Craziest tiebreaker in sports history will affect two New York high school basketball teams
QUEENS, NY - JANUARY 06: DePaul's Guard Justin Roberts #0 gets around St. John's Guard Shamorie Ponds #2 during the first half of a men's BigEast conference basketball game between the DePaul Blue Demon's and the St. John's Red Storm on January 06, 2018, at Carnesecca Arena in Queens, NY. (Photo by David Hahn/Icon Sportswire via Getty Images)
St. John's will take on DePaul on Wednesday night in a battle of the worst two teams in the Big East. It's hard to imagine anyone caring too much about this unattractive Valentine's Day contest, but the most interested group will be the people associated with two New York high school basketball teams. Yep, two high school basketball teams.
That's because somehow this game's outcome will serve as the tiebreaker that determines the postseason seeds of Iona Prep and Cardinal Hayes, who finished tied atop the regular season CHSAA's New York standings. Lohud.com's Josh Thomson had the story after Iona Prep lost to Hayes on Tuesday night:
Coaches for both Iona Prep and Hayes were informed by the league that the top seed will be based on the total score of Wednesday night's St. John's-DePaul game, which is scheduled for 9 p.m. If the total score is an even number, Iona Prep will be seeded No. 1. Hayes will be awarded the seed if the total is an odd number.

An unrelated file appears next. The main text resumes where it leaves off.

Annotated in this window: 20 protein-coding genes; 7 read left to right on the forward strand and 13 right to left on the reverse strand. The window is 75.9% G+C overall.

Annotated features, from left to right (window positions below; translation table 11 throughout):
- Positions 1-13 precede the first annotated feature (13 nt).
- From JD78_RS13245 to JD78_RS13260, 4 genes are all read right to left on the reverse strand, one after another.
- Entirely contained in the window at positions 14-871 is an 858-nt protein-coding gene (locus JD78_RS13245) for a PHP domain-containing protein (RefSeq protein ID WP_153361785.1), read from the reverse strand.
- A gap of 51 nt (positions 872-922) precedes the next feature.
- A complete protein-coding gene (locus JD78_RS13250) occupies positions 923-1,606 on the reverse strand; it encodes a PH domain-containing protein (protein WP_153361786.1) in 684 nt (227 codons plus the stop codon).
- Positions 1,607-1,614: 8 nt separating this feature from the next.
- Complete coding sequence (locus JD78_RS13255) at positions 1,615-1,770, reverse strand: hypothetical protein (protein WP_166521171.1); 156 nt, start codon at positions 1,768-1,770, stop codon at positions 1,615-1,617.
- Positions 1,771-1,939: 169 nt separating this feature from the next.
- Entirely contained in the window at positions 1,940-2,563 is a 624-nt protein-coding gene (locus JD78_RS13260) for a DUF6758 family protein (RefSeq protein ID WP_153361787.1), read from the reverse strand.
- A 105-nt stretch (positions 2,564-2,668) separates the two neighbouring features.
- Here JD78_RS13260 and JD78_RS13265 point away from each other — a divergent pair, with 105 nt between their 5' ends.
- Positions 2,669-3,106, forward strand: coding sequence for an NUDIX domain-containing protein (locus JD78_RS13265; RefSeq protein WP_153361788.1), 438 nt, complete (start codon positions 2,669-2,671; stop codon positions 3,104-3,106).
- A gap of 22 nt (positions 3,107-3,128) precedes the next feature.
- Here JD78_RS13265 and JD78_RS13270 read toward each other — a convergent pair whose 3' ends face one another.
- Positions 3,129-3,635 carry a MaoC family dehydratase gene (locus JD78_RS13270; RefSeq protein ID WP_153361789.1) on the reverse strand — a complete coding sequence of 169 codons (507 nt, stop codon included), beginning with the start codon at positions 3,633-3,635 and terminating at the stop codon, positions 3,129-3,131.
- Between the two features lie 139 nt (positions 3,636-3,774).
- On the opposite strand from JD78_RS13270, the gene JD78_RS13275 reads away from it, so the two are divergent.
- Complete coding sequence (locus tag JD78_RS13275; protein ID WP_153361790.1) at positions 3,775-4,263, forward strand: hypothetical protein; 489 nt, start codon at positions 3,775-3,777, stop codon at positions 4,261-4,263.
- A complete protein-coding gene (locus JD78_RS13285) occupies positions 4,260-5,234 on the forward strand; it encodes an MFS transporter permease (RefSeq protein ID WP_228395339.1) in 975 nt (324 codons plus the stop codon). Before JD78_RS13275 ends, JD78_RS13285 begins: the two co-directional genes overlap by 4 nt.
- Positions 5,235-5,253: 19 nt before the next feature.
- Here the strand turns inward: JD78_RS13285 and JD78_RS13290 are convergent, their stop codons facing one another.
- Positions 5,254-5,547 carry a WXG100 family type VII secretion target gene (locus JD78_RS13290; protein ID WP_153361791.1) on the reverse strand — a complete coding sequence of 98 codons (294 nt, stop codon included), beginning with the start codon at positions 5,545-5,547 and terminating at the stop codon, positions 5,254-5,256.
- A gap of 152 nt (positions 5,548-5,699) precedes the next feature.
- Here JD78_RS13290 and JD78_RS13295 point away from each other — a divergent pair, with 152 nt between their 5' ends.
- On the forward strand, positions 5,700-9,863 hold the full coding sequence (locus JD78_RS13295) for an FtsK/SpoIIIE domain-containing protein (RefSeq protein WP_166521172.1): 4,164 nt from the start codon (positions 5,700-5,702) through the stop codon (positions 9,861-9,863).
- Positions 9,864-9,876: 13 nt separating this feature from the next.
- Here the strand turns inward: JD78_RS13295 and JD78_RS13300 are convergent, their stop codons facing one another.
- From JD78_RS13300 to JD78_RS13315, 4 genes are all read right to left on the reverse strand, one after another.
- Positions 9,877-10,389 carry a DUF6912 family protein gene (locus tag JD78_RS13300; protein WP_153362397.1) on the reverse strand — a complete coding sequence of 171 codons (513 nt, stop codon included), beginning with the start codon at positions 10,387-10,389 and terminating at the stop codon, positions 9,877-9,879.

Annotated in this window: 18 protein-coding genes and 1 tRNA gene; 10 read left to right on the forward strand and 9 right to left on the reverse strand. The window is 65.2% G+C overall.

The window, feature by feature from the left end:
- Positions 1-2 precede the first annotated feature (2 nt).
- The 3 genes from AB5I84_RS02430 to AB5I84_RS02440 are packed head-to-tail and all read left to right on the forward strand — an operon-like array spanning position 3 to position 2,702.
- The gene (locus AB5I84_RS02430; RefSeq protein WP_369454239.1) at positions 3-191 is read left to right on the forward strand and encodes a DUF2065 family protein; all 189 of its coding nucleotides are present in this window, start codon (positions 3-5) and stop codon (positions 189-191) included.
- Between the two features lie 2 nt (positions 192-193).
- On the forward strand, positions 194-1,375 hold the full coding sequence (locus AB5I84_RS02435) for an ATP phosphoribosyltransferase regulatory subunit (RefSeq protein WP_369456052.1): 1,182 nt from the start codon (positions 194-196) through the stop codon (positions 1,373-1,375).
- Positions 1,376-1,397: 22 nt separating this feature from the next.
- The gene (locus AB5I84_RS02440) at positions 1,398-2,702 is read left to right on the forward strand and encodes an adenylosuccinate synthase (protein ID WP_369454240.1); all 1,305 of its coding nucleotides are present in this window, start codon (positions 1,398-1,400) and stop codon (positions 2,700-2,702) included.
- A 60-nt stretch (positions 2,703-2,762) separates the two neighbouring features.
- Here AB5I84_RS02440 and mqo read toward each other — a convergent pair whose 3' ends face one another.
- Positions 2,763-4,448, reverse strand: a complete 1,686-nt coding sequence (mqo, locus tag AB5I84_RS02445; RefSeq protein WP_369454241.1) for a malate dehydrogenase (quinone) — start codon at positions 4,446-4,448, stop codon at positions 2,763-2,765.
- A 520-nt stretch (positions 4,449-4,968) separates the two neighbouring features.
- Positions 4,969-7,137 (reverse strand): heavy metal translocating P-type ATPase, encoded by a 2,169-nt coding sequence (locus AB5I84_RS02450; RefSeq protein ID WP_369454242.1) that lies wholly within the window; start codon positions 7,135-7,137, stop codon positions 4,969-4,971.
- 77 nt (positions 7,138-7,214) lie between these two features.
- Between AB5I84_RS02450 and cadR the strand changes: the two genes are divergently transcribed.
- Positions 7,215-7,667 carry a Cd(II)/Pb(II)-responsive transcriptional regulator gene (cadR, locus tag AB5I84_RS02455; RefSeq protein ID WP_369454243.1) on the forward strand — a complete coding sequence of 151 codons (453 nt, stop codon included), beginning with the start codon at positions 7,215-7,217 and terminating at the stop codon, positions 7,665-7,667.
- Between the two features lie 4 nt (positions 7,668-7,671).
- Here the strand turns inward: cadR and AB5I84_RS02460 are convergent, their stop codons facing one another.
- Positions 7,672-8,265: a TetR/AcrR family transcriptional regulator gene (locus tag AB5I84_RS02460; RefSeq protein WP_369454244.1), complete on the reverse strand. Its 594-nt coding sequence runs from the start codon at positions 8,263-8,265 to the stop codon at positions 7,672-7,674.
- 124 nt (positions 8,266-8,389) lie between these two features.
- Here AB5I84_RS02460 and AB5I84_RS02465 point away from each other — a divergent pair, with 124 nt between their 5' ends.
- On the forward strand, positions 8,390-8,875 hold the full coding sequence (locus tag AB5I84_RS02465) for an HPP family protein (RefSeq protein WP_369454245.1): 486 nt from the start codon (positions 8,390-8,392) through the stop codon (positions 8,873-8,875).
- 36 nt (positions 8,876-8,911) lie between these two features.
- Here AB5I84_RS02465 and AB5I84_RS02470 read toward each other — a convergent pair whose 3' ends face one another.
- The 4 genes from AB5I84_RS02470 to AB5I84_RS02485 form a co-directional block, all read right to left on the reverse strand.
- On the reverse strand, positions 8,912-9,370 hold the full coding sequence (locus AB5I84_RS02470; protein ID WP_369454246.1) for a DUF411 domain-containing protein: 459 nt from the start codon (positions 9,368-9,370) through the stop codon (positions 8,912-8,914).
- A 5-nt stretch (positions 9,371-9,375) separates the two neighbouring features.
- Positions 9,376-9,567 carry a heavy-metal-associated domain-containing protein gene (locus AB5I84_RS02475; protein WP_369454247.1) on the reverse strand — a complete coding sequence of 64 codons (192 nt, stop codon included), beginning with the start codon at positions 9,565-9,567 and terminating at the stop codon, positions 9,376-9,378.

What the. . . ?! Forget about the coin toss in "Friday Night Lights," this is the craziest tiebreaker in sports history. Although, according to a former assistant coach in that league, a similar tiebreaker was used in 2001. Still, this is wild.
The "winner" will get the No. 1 seed for Sunday's quadruple header, while the "loser" will be the No. 2. Not only does this affect who these teams play in their first playoff games, but it also keeps their potential opponents from preparing as well. And the 9 p.m. ET start time on Wednesday night doesn't help matters.
Amazingly, a coin flip for the top spot following Tuesday's high school basketball game (You know, because we're talking about high school basketball here) actually seems like a more fair -- and more logical -- solution. But nope, an NCAA game airing on CBS Sports Network on Wednesday night will decide matters! And if the contest's ratings get a small bump in the final minute, we'll know the weird reason why.
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